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Men Harassing Men on the Streets

In male perspective, street harassment | on 10.15.12 | by | Comments ( 0 )

This is a guest post by Patrick McNeil and cross-posted with his permission from Feministe. Patrick is finishing his master’s thesis at The George Washington University in Washington, D.C., where he is pursuing his Master’s in Women’s Studies. His work focuses on whether and how gay and bisexual men experience street harassment and how this form of harassment intersects with and diverges from the gender-based street harassment of women. Follow him on Twitter at @patrickryne.

Patrick McNeil shared his preliminary research findings at a GWU event during Stop Street Harassment’s week of awareness: Meet us on the Street in March 2012.

While waiting for a bus on my way to work, a man approached me and asked about the bus schedule. Then, he asked if I liked him. He said he was on the DL, that he liked my voice and thought I was sexy. I grew uncomfortable, and wasn’t sure how to respond. He then questioned whether I liked big black cock and asked if I wanted to see his. His aggression was unwanted and it took awhile to convince him that I wasn’t interested.

Another time while walking through a metro station, I was harassed for holding hands with another boy.

As much as I wish these incidences were rare, they’re not – and that’s the reality for many men who are perceived to be either gay or bisexual.

Lately, we’ve heard a lot about the street harassment of women, from a CNN.com homepage feature to a skit on Saturday Night Live, and while the focus on the gender-based street harassment of women needs even more attention than it’s getting now, the harassment of men is an interrelated issue that deserves some attention, too.

Earlier this year, I conducted research as part of my master’s thesis at The George Washington University about the street harassment of gay and bisexual men. I surveyed 331 men around the world about their experiences, and about 90 percent said they are sometimes, often, or always harassed or made to feel unwelcome in public spaces because of their perceived sexual orientation – a figure that is far too high.

But the harassment of gay and bisexual men is complicated. They’re targeted because they are men, and they’re targeted because their masculinity is, in some cases and to varying degrees, illegible. It’s a form of violence that takes place in a heterosexist society, one that tries to enforce traditional gender standards and behaviors on individuals engaged in public interaction.

The types of harassment my respondents experienced tended to vary based on the sexual orientation of the harasser. They reported that it was other gay or bisexual men who whistled at them and touched/grabbed them in a sexual way, while men who they identified as straight were more responsible for other things, like honking, swearing, making homophobic comments, purposely blocking a path, or following.

Many men reported toning down their appearances in public to appear more masculine and avoid harassment. One respondent said he was uncomfortable around guys he referred to as “bros,” even though he had little experience being harassed by them.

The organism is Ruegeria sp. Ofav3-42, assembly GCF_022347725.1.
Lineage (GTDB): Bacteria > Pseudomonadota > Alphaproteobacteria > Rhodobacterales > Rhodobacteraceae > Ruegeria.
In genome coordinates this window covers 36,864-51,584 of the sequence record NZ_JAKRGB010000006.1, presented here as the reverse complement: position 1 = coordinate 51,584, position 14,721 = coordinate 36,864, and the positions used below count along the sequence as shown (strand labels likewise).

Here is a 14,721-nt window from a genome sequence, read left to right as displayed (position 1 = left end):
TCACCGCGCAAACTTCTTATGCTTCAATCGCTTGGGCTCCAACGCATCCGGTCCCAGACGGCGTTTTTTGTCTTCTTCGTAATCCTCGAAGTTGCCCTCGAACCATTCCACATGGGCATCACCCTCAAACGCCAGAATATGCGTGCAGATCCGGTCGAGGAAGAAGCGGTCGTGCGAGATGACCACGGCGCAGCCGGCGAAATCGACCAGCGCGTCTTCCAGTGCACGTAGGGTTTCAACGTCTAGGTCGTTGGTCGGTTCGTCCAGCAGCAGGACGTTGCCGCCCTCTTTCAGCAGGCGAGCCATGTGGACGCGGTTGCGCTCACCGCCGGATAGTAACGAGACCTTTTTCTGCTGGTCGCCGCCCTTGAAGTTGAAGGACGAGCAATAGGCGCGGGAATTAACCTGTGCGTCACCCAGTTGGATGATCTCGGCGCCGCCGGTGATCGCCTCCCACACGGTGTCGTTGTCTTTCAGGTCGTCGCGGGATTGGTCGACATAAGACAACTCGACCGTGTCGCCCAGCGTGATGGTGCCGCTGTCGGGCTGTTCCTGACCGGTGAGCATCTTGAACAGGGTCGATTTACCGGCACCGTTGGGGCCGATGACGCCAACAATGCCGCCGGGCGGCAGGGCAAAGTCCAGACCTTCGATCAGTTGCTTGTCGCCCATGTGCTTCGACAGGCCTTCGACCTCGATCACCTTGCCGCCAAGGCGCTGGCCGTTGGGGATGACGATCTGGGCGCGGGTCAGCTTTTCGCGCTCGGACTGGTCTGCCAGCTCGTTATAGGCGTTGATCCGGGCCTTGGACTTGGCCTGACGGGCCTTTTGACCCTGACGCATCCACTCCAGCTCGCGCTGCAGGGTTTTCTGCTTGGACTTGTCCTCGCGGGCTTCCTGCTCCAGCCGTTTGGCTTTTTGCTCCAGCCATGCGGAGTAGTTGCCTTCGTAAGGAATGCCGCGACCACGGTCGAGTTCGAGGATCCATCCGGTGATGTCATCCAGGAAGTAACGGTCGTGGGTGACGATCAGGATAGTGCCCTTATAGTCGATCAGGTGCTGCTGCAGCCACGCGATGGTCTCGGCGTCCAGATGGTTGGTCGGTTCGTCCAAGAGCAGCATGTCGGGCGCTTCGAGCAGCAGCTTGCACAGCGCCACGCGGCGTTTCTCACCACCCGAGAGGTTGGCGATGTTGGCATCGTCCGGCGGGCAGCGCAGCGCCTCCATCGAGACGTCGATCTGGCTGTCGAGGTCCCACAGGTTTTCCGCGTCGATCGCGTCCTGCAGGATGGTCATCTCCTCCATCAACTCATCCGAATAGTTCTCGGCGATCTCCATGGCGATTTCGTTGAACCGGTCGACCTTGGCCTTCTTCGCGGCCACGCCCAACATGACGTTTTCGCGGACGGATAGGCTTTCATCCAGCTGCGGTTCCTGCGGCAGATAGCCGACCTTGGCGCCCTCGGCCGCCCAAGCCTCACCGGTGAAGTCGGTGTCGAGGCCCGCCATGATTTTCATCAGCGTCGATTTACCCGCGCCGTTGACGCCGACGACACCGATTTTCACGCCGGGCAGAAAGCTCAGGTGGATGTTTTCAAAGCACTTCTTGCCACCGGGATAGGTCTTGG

And this is what I find so unsettling about this form of violence. Though it may happen less often than the gender-based street harassment of women, gay and bisexual men still think about and, at times, agonize over it. In fact, about 71 percent of my survey respondents reported constantly assessing their surroundings when navigating public spaces.

In addition, 69 percent said they avoid specific neighborhoods or areas, 67 percent reported not making eye contact with others, and 59 percent said they cross streets or take alternate routes – all to escape potential harassment.

Women and men should not feel afraid walking to the store or to work, or riding a bus or subway, and they certainly should not have to take extreme measures like switching jobs or moving residences just to avoid the unwanted attention they get in public spaces. This is a major social problem and something must be done to combat it.

First, we need to speak up when we witness acts of public harassment and we need to encourage more men to speak out about the issue, including when they’re being harassed. By speaking out and sharing our stories, we can work toward a culture that does not dismiss public harassment as the price you pay for being a woman, or for being perceived as a gay or bisexual man.

Second, we need to know more about street harassment, an under-researched issue. Stop Street Harassment, a new nonprofit organization, plans to conduct a nationally representative study on street harassment that will provide us with data about the harassment both women and men experience and the impact it has on their lives. Unlike my opt-in, informal survey, this study will produce nationally representative data that is desperately needed to help us understand the issue. But this study will only be possible with our help, so consider donating online now.

And finally, we have to keep talking about street harassment because, well, it’s happening right now. And it’s happening everywhere. And everyone needs to know about it.

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